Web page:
Rule 2-4 in match play states: "A player may concede a match at any time prior to the start or conclusion of that match. A player may concede a hole at any time prior to the start or conclusion of that hole. A player may concede his opponent's next stroke at any time, provided the opponent's ball is at rest. The opponent is considered to have holed out with his next stroke, and the ball may be removed by either side. A concession may not be declined or withdrawn". Pretty straight forward. The key piece of information in all of this is that no concession was made by Europe. Even the act of walking away like the putt is good, is not a substitution for making a statement like "pick it up" or "that's good" or the non-ambiguous "stroke conceded". It's not even reasonable to believe that would count since nowhere in the rules is a gesture ever acknowledged as an acceptable indication of play (obviously unless you're using sign language - but don't go there). Intent is big in golf. What Lee should have done was ask "Is this good then?". Even if she thinks she heard SOMEONE say it's good, unless she was absolutely sure it was Hull or Pettersen it is on her to ask. No one but your fellow competitor may concede a putt. Not even their caddy. Even Pettersen can be heard saying "I don't know if it was someone in the crowd, but we didn't say it".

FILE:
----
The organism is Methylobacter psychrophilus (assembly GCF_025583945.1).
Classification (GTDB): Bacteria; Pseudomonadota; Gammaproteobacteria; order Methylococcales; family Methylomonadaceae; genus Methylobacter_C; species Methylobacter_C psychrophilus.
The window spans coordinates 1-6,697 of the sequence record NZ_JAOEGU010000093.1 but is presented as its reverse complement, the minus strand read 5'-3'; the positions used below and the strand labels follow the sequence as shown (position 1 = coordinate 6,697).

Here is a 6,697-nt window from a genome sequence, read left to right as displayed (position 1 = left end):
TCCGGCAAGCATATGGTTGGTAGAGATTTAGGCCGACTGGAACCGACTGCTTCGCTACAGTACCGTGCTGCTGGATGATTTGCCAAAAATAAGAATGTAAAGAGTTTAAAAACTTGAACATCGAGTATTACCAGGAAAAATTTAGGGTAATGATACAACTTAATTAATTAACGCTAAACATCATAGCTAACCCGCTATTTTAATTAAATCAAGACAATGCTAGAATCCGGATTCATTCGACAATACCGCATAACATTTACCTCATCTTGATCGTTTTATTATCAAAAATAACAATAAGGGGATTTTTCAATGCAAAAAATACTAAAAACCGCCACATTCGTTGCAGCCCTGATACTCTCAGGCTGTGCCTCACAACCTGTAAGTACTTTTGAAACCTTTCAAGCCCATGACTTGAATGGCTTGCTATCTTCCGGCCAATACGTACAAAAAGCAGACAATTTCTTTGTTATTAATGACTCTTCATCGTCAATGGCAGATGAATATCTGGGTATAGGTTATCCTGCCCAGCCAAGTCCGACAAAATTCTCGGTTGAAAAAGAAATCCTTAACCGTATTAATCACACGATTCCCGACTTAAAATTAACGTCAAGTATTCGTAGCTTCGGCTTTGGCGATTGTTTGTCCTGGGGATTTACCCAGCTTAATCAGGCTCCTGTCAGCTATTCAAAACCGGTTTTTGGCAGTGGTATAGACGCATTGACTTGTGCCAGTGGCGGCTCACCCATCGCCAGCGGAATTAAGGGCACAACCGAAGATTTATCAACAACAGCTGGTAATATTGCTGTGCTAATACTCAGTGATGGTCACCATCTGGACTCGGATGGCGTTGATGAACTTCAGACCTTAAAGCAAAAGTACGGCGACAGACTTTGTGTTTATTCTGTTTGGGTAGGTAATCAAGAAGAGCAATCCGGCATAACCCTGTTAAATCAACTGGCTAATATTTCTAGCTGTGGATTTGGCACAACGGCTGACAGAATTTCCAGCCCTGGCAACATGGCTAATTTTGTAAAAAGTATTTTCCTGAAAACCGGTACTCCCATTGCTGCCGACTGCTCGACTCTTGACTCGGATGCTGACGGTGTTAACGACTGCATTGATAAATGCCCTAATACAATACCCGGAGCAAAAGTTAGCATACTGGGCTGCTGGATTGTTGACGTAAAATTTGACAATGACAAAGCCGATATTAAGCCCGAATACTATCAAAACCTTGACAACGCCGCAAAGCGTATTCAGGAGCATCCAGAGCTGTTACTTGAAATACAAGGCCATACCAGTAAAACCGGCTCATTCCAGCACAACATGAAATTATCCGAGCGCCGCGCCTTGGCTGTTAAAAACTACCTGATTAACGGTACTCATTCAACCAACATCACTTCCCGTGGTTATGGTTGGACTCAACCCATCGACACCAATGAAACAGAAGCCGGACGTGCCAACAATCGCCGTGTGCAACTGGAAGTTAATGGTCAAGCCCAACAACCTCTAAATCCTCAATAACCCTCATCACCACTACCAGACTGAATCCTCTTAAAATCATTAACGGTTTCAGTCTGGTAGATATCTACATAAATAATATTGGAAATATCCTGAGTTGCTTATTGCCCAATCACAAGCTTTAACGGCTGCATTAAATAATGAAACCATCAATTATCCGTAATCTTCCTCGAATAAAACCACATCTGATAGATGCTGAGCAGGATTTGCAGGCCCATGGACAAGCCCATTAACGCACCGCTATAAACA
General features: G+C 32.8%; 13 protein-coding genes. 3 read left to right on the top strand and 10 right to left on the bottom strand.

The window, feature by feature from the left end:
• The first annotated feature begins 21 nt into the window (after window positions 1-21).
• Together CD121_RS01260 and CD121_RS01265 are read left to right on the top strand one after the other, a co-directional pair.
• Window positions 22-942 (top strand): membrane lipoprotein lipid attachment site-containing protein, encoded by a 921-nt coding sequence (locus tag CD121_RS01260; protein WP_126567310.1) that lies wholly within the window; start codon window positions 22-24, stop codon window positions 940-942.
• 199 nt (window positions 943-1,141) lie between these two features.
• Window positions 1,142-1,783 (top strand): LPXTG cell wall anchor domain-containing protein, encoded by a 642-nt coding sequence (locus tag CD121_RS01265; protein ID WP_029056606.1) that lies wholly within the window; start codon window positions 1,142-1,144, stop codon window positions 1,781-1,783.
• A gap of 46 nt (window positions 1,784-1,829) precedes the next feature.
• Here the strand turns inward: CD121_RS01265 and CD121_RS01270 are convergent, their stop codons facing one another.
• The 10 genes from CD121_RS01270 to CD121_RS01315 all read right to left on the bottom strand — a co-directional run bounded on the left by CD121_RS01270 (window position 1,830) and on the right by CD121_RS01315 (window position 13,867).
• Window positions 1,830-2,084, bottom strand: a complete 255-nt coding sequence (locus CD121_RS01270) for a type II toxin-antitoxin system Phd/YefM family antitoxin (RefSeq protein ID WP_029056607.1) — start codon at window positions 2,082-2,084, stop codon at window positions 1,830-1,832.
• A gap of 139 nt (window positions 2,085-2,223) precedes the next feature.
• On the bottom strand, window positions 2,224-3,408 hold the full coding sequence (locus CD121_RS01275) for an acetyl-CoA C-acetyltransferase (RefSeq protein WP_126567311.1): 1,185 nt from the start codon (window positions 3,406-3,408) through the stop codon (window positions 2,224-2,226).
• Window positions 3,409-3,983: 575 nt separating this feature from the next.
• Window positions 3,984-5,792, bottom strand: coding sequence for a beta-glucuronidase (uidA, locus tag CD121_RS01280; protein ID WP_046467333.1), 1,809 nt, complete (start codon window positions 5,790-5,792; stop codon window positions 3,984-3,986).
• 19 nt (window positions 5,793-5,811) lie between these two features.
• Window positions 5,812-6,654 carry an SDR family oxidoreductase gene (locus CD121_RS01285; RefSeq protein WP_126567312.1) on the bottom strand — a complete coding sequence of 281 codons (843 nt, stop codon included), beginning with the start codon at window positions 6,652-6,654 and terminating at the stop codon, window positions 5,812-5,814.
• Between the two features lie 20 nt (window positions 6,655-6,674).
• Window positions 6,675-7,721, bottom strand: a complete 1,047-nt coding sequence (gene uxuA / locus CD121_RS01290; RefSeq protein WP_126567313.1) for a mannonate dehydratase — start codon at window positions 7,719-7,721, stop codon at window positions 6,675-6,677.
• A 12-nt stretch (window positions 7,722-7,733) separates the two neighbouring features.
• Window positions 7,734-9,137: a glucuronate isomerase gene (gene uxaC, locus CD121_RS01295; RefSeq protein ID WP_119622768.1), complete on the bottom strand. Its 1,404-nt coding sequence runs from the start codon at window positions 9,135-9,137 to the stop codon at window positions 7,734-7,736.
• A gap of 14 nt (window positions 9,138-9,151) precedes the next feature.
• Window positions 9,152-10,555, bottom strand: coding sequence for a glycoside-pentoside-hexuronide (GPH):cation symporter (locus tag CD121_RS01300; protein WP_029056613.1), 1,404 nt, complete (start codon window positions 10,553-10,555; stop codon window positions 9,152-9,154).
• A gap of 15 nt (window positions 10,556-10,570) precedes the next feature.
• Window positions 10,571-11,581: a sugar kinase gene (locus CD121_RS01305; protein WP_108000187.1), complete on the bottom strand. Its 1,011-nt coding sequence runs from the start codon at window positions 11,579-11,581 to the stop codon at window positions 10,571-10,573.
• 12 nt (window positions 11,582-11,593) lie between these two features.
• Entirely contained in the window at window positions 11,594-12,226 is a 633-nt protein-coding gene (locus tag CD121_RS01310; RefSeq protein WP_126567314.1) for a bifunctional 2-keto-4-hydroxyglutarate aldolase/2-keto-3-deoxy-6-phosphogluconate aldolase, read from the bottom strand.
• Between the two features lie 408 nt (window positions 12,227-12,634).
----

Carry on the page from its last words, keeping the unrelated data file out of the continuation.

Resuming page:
Now, that being said, was what happened moral in my eyes? Nah, not really. Was it in the spirit of the game? Mehhhhhhh......not as I would interpret it. With all that said, still there was nothing wrong with it and she doesn't deserve the flak she's getting. Was it painful to watch... most certainly. Most people say Suzanne should have showed sportsmanship by allowing the gimme after it was in question. Those people probably hate rules, keeping score, and love when participation trophies are given out for kid's teams too.
Using sportsmanship to get around rules creates a lot of unknowns. It sets a dangerous precedent too.
Is it sportsmanlike to let someone pull their ball off hardpan that's not marked as GUR? I mean, you should really be able to play off grass all the time, even if it's rough. How about letting your competitor rake a footprint from a previous group in a bunker and replace his ball for a good lie. Hell no you wouldn't do that and you know it. You'd take that advantage. Europe didn't agree that she "probably would have made it anyway". Unknowns don't go well in golf - terms like "known or virtually certain" being in the rule book a number of times. Still, say Pettersen says "oh yea, it's fine" in an amazing show of sportsmanship to the US and they go on to halve the match or even lose and that gesture turns out to be pivotal. What about her team mates?